What Could Go Wrong with a Kafka JDBC Connector?


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By Confluent, founded by the original creators of Apache Kafka® and Founded by the original creators of Apache Kafka®. Discovered by Player FM and our community — copyright is owned by the publisher, not Player FM, and audio is streamed directly from their servers. Hit the Subscribe button to track updates in Player FM, or paste the feed URL into other podcast apps.

Java Database Connectivity (JDBC) is the Java API used to connect to a database. As one of the most popular Kafka connectors, it's important to prevent issues with your integrations.
In this episode, we'll cover how a JDBC connection works, and common issues with your database connection.
Why the Kafka JDBC Connector?

When it comes to streaming database events into Apache Kafka®, the JDBC connector usually represents the first choice for its flexibility and the ability to support a wide variety of databases without requiring custom code. As an experienced data analyst, Francesco Tisiot (Senior Developer Advocate, Aiven) delves into his experience of streaming Kafka data pipeline with JDBC source connector and explains what could go wrong. He discusses alternative options available to avoid these problems, including the Debezium source connector for real-time change data capture.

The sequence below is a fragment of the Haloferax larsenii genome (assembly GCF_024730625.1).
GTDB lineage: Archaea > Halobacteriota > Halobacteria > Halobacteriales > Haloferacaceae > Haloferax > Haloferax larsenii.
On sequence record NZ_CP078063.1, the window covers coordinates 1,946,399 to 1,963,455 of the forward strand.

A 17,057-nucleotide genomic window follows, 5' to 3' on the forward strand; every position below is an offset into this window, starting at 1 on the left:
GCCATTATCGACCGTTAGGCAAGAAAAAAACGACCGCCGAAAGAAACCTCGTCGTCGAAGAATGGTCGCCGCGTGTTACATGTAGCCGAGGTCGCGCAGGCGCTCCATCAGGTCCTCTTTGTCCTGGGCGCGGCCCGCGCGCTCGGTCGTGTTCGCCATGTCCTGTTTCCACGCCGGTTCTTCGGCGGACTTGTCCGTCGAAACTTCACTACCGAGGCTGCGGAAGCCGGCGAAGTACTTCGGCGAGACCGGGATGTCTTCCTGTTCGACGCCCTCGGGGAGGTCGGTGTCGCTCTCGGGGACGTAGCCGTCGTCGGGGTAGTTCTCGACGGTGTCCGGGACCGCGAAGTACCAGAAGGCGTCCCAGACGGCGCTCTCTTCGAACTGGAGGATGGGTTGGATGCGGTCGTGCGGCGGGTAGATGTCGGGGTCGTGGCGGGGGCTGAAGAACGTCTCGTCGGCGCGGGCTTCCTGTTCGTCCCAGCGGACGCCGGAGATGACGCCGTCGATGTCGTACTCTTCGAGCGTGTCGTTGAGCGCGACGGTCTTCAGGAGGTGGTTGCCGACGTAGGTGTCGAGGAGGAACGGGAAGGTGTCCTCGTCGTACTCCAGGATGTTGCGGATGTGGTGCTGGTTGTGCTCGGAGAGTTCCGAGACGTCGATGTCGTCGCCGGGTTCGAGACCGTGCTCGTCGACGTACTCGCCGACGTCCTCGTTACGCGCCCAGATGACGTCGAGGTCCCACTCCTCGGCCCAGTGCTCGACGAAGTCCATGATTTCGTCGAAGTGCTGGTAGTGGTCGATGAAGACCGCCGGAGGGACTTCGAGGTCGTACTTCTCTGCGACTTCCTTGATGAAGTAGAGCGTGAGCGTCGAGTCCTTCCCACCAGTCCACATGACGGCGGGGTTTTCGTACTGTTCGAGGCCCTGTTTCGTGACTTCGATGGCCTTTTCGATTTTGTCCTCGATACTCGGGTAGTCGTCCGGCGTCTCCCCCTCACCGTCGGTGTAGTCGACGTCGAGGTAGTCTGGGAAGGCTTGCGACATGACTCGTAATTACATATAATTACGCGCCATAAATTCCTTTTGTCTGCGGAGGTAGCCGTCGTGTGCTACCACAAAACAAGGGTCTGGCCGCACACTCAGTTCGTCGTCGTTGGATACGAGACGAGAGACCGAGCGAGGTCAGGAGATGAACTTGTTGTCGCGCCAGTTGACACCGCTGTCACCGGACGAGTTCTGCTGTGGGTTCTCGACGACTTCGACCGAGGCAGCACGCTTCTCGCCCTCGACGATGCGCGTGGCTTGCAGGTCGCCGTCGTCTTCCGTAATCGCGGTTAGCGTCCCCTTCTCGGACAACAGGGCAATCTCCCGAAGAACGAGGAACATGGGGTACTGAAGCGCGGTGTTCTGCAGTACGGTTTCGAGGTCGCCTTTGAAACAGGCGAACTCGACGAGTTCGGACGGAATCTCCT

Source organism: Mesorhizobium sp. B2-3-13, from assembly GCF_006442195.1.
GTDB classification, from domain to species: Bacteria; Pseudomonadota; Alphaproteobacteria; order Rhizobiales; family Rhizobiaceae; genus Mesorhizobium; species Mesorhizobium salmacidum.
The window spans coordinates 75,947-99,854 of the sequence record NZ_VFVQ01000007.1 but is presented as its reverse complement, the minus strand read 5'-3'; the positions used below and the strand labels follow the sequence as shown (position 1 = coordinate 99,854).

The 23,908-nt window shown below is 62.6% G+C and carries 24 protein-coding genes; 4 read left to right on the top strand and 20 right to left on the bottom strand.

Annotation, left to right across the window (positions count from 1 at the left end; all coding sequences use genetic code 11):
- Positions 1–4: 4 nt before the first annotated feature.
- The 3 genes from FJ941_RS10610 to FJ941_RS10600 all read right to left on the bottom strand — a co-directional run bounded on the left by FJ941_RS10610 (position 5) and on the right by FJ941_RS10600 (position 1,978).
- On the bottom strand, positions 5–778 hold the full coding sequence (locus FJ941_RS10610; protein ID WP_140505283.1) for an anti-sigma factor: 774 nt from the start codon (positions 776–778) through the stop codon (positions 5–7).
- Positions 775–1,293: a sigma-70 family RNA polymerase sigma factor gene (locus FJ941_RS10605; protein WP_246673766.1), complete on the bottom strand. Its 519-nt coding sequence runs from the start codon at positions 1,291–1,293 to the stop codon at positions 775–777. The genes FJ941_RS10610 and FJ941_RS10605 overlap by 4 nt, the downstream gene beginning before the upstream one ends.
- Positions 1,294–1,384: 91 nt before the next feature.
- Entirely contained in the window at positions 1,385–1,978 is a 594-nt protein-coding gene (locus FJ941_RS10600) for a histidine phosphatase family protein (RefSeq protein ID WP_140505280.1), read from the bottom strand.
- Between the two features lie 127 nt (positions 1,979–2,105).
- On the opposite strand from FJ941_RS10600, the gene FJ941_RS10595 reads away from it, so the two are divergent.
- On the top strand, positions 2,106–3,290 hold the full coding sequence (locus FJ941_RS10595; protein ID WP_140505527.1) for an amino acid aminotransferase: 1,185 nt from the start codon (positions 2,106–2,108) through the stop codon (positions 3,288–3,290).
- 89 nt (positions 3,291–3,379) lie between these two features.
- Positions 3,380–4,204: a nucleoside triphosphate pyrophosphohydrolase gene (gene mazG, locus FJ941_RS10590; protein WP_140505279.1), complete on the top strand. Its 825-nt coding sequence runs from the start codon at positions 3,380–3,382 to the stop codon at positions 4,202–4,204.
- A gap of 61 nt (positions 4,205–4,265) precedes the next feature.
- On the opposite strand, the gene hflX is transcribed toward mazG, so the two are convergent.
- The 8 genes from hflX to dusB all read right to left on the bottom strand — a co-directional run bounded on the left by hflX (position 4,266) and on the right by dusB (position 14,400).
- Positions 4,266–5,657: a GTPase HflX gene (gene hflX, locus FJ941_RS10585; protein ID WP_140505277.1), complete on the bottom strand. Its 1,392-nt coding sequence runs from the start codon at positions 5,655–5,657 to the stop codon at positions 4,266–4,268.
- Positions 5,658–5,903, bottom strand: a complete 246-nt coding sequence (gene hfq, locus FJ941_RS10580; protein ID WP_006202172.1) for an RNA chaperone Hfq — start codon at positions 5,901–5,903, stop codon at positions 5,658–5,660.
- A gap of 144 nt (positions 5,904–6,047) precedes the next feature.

The JDBC connector is a Java API for Kafka Connect, which streams data between databases and Kafka. If you want to stream data from a rational database into Kafka, once per day or every two hours, the JDBC connector is a simple, batch processing connector to use. You can tell the JDBC connector which query you’d like to execute against the database, and then the connector will take the data into Kafka.

The connector works well with out-of-the-box basic data types, however, when it comes to a database-specific data type, such as geometrical columns and array columns in PostgresSQL, these don’t represent well with the JDBC connector. Perhaps, you might not have any results in Kafka because the column is not within the connector’s supporting capability. Francesco shares other cases that would cause the JDBC connector to go wrong, such as:

  • Infrequent snapshot times
  • Out-of-order events
  • Non-incremental sequences
  • Hard deletes

To help avoid these problems and set up a reliable source of events for your real-time streaming pipeline, Francesco suggests other approaches, such as the Debezium source connector for real-time change data capture. The Debezium connector has enhanced metadata, timestamps of the operation, access to all logs, and provides sequence numbers for you to speak the language of a DBA.

They also talk about the governance tool, which Francesco has been building, and how streaming Game of Thrones sentiment analysis with Kafka started his current role as a developer advocate.

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